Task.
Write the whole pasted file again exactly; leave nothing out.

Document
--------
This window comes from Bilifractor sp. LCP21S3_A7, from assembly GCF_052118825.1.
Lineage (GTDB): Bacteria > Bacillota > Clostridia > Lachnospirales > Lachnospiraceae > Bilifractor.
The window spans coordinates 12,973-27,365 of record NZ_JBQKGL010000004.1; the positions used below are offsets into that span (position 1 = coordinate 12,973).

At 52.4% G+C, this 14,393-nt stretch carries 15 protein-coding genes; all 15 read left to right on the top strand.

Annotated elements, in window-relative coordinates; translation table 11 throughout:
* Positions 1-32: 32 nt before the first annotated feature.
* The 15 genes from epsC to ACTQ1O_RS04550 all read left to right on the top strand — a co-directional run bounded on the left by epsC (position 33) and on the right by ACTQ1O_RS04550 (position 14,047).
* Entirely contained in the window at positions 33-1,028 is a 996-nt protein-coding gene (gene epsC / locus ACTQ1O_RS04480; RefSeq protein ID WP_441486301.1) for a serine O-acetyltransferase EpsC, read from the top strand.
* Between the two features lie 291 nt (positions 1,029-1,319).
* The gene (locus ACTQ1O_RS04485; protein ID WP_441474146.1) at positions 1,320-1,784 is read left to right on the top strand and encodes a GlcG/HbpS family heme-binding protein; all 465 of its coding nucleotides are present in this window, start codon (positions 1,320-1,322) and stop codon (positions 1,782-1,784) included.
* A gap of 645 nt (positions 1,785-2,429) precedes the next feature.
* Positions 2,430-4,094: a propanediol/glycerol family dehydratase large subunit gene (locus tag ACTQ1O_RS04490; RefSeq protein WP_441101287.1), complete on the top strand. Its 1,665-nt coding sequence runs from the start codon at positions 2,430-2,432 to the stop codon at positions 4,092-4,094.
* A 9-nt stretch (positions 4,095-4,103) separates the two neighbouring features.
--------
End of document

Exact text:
This window comes from Bilifractor sp. LCP21S3_A7, from assembly GCF_052118825.1.
Lineage (GTDB): Bacteria > Bacillota > Clostridia > Lachnospirales > Lachnospiraceae > Bilifractor.
The window spans coordinates 12,973-27,365 of record NZ_JBQKGL010000004.1; the positions used below are offsets into that span (position 1 = coordinate 12,973).

At 52.4% G+C, this 14,393-nt stretch carries 15 protein-coding genes; all 15 read left to right on the top strand.

Annotated elements, in window-relative coordinates; translation table 11 throughout:
* Positions 1-32: 32 nt before the first annotated feature.
* The 15 genes from epsC to ACTQ1O_RS04550 all read left to right on the top strand — a co-directional run bounded on the left by epsC (position 33) and on the right by ACTQ1O_RS04550 (position 14,047).
* Entirely contained in the window at positions 33-1,028 is a 996-nt protein-coding gene (gene epsC / locus ACTQ1O_RS04480; RefSeq protein ID WP_441486301.1) for a serine O-acetyltransferase EpsC, read from the top strand.
* Between the two features lie 291 nt (positions 1,029-1,319).
* The gene (locus ACTQ1O_RS04485; protein ID WP_441474146.1) at positions 1,320-1,784 is read left to right on the top strand and encodes a GlcG/HbpS family heme-binding protein; all 465 of its coding nucleotides are present in this window, start codon (positions 1,320-1,322) and stop codon (positions 1,782-1,784) included.
* A gap of 645 nt (positions 1,785-2,429) precedes the next feature.
* Positions 2,430-4,094: a propanediol/glycerol family dehydratase large subunit gene (locus tag ACTQ1O_RS04490; RefSeq protein WP_441101287.1), complete on the top strand. Its 1,665-nt coding sequence runs from the start codon at positions 2,430-2,432 to the stop codon at positions 4,092-4,094.
* A 9-nt stretch (positions 4,095-4,103) separates the two neighbouring features.